U.S. groups are concerned about a new European Commission regulation that harmonizes pilot qualification and medical requirements for member states, but imposes a series of requirements for pilots who train and obtain licenses outside the European Union (EU). But general aviation groups are hoping to address those concerns through ongoing bilateral discussions between the U.S. and Europe.
The newly released rule, which takes effect April 8, will permit pilots who hold licenses in European Union member states to fly throughout the EU without having to meet other training or medical requirements -- essentially validating licenses throughout the EU.
The rule further introduces new light-aircraft pilot licenses and medical requirements, harmonizes licenses for sailplanes, hot air balloons, airships and powered-lift aircraft; harmonizes medical fitness rules; and provides common requirements for pilot and medical examiners and instructors.
“These new rules will simplify the lives of thousands of pilots across the EU while ensuring high levels of safety,” says Siim Kallas, the commissioner responsible for transport and mobility.
But outside the EU, aviation groups have been pushing for similar validation, particularly with licensing requirements in the U.S. The proposal had generated substantial opposition because it would make it harder to gain European validation – including requirements for the pilots to take additional exams, demonstrate a certain number of pilot-in-command hours in relevant aircraft and meet certain medical standards.
The Aircraft Owners and Pilots Association (AOPA) had argued that the U.S. has a comparable safety record with Europe. “Though training philosophies somewhat differ, the end product remains essentially the same,” AOPA says.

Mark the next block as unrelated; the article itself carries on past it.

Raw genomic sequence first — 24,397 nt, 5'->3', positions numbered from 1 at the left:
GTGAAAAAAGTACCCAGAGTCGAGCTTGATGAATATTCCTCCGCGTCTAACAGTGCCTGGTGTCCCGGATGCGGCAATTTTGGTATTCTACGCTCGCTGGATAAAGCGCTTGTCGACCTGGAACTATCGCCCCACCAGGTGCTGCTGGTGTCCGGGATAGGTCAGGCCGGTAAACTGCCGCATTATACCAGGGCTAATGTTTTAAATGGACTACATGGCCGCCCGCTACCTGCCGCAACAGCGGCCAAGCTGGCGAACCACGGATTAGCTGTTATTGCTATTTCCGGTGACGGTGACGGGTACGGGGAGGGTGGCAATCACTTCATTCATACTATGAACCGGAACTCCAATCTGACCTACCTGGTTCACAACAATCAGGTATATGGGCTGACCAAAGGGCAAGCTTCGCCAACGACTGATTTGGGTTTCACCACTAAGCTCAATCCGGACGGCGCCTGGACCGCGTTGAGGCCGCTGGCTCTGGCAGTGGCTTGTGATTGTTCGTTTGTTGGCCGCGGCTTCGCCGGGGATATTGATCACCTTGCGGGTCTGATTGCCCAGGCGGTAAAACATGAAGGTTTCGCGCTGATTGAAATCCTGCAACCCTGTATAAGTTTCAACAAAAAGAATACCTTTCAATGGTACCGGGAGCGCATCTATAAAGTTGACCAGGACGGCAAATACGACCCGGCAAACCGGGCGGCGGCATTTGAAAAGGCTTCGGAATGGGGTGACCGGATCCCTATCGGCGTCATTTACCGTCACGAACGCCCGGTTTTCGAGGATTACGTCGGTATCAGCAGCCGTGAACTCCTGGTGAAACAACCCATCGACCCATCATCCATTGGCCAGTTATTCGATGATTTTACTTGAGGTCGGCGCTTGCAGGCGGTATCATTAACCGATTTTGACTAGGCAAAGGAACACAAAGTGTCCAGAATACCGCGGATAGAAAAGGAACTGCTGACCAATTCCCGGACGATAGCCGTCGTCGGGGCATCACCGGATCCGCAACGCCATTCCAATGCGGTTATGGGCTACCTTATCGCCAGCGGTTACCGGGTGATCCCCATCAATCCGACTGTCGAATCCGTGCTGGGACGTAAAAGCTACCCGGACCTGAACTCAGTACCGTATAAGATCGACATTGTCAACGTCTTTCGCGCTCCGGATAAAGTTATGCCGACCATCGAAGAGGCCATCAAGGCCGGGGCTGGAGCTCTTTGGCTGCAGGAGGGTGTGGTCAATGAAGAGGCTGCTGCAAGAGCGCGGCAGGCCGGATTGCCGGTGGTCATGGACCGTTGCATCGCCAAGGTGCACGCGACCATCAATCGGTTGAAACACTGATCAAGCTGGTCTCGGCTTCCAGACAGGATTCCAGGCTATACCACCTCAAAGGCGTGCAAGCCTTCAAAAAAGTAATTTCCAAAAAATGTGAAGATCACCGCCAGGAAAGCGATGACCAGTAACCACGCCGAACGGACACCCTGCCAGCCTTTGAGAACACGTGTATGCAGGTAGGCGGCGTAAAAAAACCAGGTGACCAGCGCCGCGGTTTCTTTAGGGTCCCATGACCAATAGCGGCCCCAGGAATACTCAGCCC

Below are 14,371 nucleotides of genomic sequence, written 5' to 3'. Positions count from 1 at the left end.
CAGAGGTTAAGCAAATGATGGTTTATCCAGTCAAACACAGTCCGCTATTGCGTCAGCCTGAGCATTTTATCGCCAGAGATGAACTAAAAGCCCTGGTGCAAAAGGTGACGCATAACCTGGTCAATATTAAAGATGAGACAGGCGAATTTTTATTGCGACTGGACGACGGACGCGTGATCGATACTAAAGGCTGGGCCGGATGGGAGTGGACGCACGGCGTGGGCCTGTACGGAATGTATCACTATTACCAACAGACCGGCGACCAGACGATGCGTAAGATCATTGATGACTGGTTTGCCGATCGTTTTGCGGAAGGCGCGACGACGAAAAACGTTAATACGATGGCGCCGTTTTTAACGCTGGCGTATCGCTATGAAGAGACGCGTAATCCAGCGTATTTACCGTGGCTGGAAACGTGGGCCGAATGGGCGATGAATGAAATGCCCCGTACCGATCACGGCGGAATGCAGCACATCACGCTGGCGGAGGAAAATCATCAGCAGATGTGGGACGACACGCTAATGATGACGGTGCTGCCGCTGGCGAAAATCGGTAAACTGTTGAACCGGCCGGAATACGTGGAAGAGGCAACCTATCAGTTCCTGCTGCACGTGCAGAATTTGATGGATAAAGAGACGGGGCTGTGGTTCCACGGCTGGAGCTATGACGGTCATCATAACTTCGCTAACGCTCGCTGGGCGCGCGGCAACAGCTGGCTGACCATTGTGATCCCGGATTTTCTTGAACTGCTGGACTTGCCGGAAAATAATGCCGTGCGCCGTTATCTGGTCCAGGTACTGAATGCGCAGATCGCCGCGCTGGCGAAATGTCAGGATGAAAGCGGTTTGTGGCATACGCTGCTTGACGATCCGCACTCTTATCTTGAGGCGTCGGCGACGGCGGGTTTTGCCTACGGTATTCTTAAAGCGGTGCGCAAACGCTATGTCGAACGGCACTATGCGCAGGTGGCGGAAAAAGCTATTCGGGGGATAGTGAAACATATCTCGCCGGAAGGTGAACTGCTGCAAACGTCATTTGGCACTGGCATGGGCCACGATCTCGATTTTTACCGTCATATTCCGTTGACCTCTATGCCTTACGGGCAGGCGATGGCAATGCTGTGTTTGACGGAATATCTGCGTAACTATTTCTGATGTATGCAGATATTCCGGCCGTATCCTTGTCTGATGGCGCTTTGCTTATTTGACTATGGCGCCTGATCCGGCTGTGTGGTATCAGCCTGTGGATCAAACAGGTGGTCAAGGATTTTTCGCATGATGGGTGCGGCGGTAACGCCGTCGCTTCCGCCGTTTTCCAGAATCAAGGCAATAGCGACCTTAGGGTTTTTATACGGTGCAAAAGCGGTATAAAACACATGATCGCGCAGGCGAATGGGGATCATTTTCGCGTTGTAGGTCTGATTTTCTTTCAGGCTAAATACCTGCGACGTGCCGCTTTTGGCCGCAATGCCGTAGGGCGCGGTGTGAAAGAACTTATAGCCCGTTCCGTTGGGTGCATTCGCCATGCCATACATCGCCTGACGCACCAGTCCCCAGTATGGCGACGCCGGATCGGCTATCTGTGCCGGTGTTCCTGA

Jens Hennig, vice president of operations for the General Aviation Manufacturers Association (GAMA), notes that the regulation will affect approximately 11,000 European pilots who trained in and obtained U.S. certification. Those pilots are under an April 2014 deadline to convert to a European license.
Also impacted by the new rule are pilots certified under the Joint Aviation Authority. They will have to convert to a(EASA) license – but have a longer timeframe – up to 2017.
“We were opposed to the flight-crew licensing on a number of fronts, but recent revelations and a proposed solution to the instrument rating are promising,” AOPA says.
GAMA and AOPA, however, are hopeful that the U.S. validation issue can be addressed through the implementation of the U.S.-Europe bilateral aviation safety agreement (BASA).
The flight-training issue was one of the first raised once the BASA took effect, and officials are expected to discuss the issue during a meeting between U.S. and European representatives on Dec. 9, Hennig says. “We’re encouraged that authorities immediately put this on the agenda,” he says.
“We are hoping that the bilateral agreement annex will address our concerns and are working with bothand other AOPAs in Europe with EASA on this,” AOPA says.
EASA is planning to release acceptable means of compliance and guidance for compliance with the new rule in upcoming weeks.
The regulation is part of a larger effort to update training and qualification standards in Europe. One of the parallel efforts, which stemmed directly from the pilot training and medical standards regulation, will simplify and improve instrument-rating requirements in Europe.
EASA says that as it worked on the pilot training rule, it became apparent that the proposed instrument-rating requirements “seemed too demanding for private-pilot license holders and that a separate rulemaking task should be initiated.”
The notice of proposed amendment was released in September and comments on that proposal are due Dec. 23.
European regulators have coordinated with industry groups on the instrument-rating rule, Hennig notes, adding, “It’s certainly a step in the right direction. We’ve been a cheerleader on this one since Day One.”